One of the biggest problems I see when I train scientists to create artistic science communication pieces (like infographics) is that we like to be literal. It makes sense. Many of us yearn for an accurate representation of the science. I sometimes run into the opposite problem with non-stop scientists. In other words, science art not created by scientists sometimes oversimplifies the science. But there is definitely a middle ground!
I think metaphors are a great tool to help people wrap their heads around an unfamiliar topic. But metaphors can only go so far.
The common problems I see with metaphors are
In this post, let’s discuss using metaphors to solidify concepts, then expanding on that metaphor.
Finding a metaphor
It’s not always easy to find the right metaphor. If you’re lucky, there is a common metaphor used by your field that you can pull into your presentation.
If you aren’t in that lucky position, or if you just want to be more original, then read on for tips on finding the right metaphor for your presentation.
Be picky and intentional with your metaphors
Before you even start trying to think of a metaphor, it’s important to know what you need a metaphor for. You don’t want to throw around a bunch of metaphors that don’t serve your purpose. One great way to figure this out is to identify keywords within your presentation. Keywords should be words that are very important to the concept you’re trying to present but they don’t necessarily have to be jargon.
While teaching a workshop last year, I spoke with a student who was working on cell polarity. I had asked the students to come up with visual representations for their project or research. This student drew a circle for a cell and then drew a line at the top and bottom to represent polarity. This is a perfectly good representation of the concept, but is there something better? I challenged the student to think less literally about their visualization. I specifically asked what the keyword was that they were trying to get across, which they said was polarity. And then I raised the question, what else has polarity besides cells? Within seconds, the student thought about a compass, which can help identify the north magnetic pole. I thought this was very clever, and I encouraged the student to keep thinking along those lines.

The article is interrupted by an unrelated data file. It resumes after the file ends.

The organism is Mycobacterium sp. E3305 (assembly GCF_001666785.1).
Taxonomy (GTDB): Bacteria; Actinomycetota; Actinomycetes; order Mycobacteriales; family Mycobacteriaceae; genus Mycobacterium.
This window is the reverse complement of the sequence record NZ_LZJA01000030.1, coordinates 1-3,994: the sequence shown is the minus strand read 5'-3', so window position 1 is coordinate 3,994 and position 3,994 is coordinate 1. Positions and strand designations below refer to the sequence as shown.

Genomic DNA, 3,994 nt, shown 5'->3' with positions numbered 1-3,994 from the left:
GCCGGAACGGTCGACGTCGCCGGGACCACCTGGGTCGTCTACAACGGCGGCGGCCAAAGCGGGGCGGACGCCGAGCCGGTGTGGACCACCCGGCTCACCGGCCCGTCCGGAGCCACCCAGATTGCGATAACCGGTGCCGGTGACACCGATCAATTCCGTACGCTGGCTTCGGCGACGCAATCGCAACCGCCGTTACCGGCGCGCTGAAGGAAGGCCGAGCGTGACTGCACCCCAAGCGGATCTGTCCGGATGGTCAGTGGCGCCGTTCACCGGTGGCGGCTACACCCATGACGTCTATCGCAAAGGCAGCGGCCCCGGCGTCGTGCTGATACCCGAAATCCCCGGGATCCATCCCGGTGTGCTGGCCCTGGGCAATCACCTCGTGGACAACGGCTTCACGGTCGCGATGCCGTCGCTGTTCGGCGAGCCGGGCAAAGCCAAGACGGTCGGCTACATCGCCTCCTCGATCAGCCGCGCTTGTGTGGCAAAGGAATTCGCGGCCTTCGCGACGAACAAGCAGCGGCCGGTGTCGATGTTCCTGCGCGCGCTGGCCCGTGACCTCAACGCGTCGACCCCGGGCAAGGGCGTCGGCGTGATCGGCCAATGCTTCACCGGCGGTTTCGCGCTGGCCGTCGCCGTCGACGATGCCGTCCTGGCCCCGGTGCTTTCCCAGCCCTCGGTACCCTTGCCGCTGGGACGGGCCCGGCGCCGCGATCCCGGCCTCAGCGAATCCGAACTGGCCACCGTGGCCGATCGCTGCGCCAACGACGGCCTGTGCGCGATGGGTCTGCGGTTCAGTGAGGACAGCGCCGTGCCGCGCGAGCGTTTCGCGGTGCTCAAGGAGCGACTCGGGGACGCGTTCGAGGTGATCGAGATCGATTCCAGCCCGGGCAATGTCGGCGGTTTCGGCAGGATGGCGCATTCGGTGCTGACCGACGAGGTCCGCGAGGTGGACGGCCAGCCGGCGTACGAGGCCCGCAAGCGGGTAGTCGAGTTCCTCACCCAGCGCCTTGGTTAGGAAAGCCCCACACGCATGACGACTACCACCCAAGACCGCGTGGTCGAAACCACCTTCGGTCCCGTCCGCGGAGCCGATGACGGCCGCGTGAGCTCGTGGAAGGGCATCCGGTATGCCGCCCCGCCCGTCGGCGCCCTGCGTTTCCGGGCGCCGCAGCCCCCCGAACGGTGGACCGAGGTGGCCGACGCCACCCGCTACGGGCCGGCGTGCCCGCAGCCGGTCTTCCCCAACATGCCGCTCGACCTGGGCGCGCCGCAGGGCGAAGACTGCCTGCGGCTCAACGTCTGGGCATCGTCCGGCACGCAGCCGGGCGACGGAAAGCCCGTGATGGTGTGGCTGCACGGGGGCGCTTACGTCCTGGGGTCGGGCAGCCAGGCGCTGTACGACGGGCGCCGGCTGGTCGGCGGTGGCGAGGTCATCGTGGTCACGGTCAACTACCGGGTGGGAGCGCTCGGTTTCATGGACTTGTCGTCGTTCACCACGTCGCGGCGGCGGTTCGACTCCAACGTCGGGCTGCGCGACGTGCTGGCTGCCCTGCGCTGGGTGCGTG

The first thing that you come up with to represent to your topic or concept may not be the best thing available, but I find that once someone is able to go beyond the obvious, their ability to brainstorm improves dramatically.
Developing a metaphor by breaking down your topic
If you’re trying to explain a process instead of just a concept, break that process down into its individual steps. If those steps are still complex, break them down further. Then look over the steps and see if they remind you of anything outside of that process. Is there some other process in your everyday life that echoes part or most of the process? Don’t worry if it’s perfect. The point of the metaphor is to help do the heavy lifting so that your audience will understand better. Don’t expect the metaphor to do all the work. We have to take it further.